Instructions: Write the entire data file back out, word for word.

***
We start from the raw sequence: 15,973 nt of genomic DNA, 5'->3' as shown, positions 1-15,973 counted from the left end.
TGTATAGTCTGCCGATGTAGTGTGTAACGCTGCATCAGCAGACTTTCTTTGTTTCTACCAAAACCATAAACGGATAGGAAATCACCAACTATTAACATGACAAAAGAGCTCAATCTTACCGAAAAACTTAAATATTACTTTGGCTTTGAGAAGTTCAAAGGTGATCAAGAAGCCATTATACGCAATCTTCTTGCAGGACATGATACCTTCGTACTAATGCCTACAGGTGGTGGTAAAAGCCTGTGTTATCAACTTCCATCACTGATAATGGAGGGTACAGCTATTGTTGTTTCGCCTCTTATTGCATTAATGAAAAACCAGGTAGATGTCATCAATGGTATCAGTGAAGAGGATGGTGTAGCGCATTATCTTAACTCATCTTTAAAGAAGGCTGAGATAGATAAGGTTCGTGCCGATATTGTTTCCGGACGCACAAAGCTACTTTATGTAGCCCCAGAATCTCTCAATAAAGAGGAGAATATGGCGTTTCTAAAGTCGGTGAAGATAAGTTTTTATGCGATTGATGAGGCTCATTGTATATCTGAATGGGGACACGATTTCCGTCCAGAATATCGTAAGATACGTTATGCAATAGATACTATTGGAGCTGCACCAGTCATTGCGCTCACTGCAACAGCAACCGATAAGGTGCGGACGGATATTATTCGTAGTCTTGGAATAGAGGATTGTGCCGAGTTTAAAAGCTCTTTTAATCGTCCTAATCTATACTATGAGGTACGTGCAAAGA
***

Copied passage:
We start from the raw sequence: 15,973 nt of genomic DNA, 5'->3' as shown, positions 1-15,973 counted from the left end.
TGTATAGTCTGCCGATGTAGTGTGTAACGCTGCATCAGCAGACTTTCTTTGTTTCTACCAAAACCATAAACGGATAGGAAATCACCAACTATTAACATGACAAAAGAGCTCAATCTTACCGAAAAACTTAAATATTACTTTGGCTTTGAGAAGTTCAAAGGTGATCAAGAAGCCATTATACGCAATCTTCTTGCAGGACATGATACCTTCGTACTAATGCCTACAGGTGGTGGTAAAAGCCTGTGTTATCAACTTCCATCACTGATAATGGAGGGTACAGCTATTGTTGTTTCGCCTCTTATTGCATTAATGAAAAACCAGGTAGATGTCATCAATGGTATCAGTGAAGAGGATGGTGTAGCGCATTATCTTAACTCATCTTTAAAGAAGGCTGAGATAGATAAGGTTCGTGCCGATATTGTTTCCGGACGCACAAAGCTACTTTATGTAGCCCCAGAATCTCTCAATAAAGAGGAGAATATGGCGTTTCTAAAGTCGGTGAAGATAAGTTTTTATGCGATTGATGAGGCTCATTGTATATCTGAATGGGGACACGATTTCCGTCCAGAATATCGTAAGATACGTTATGCAATAGATACTATTGGAGCTGCACCAGTCATTGCGCTCACTGCAACAGCAACCGATAAGGTGCGGACGGATATTATTCGTAGTCTTGGAATAGAGGATTGTGCCGAGTTTAAAAGCTCTTTTAATCGTCCTAATCTATACTATGAGGTACGTGCAAAGA